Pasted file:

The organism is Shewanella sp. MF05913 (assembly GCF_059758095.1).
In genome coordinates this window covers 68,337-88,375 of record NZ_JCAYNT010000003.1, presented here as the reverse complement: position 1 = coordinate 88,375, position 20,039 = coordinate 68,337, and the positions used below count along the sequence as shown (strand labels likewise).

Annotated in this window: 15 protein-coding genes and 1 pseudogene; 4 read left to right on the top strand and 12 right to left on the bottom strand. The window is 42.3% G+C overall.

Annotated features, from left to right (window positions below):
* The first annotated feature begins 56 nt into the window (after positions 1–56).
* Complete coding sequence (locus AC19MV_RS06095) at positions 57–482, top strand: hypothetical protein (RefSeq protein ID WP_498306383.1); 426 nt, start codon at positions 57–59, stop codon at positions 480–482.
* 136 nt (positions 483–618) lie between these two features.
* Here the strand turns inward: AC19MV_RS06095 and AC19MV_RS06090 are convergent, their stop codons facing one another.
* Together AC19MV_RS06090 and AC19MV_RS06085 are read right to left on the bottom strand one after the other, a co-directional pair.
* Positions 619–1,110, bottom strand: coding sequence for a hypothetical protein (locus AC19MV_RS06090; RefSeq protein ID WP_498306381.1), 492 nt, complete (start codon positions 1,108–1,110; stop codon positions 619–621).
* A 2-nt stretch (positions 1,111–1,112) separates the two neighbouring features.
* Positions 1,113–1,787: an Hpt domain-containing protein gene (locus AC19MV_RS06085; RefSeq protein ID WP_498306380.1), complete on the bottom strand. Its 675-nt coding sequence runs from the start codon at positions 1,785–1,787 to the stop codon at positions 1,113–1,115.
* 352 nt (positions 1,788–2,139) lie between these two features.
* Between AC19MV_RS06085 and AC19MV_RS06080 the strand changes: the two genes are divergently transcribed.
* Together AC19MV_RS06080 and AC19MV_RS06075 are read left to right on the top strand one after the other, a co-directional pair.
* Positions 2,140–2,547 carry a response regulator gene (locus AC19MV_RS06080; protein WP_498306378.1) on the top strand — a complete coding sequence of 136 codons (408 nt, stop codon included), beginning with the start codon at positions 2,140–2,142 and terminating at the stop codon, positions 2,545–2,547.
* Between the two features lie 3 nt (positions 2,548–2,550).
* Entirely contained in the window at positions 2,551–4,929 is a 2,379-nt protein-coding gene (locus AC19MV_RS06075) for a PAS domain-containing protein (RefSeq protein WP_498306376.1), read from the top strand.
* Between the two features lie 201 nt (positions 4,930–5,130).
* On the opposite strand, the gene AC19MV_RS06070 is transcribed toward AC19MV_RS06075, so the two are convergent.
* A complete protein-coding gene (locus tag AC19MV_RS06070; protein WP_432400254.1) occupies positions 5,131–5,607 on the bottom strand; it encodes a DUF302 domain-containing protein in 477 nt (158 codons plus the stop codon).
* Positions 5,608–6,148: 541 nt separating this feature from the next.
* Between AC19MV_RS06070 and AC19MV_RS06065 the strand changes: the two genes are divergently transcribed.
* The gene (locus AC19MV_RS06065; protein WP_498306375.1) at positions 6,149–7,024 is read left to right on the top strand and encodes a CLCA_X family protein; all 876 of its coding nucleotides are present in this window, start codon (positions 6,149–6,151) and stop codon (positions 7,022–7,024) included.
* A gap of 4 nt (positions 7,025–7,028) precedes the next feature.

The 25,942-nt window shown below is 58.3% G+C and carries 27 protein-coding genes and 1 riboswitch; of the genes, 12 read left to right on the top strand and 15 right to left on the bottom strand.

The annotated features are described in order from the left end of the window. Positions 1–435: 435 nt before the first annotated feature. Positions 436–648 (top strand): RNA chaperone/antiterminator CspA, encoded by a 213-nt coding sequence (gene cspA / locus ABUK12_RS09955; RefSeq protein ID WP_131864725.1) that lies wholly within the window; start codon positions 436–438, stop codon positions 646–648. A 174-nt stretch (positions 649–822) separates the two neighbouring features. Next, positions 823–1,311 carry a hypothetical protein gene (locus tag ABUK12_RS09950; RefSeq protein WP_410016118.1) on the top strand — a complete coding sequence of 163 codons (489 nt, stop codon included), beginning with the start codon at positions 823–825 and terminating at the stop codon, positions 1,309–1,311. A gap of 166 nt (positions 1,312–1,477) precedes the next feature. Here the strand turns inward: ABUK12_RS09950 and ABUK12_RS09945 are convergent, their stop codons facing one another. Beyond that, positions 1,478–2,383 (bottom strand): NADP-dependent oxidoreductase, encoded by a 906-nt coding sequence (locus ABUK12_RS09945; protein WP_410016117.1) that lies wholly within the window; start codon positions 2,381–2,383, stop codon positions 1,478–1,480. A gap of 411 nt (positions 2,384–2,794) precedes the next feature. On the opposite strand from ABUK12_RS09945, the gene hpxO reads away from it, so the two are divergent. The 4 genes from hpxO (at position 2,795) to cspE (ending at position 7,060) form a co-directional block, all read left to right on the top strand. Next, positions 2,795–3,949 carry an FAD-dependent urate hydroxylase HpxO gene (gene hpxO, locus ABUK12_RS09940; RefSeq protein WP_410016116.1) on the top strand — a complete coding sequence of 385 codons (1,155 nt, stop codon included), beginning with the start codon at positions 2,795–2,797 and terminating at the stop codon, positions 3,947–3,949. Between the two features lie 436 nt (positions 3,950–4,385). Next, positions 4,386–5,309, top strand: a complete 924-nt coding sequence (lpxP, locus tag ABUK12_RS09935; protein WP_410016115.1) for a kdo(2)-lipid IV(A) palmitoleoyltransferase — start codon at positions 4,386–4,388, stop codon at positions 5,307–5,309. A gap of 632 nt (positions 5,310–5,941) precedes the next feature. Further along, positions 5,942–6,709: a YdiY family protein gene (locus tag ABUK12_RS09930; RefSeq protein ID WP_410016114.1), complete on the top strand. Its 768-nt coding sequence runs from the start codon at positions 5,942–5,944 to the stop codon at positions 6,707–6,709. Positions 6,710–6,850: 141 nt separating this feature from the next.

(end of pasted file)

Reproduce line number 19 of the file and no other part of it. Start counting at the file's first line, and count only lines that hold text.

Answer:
* Between the two features lie 201 nt (positions 4,930–5,130).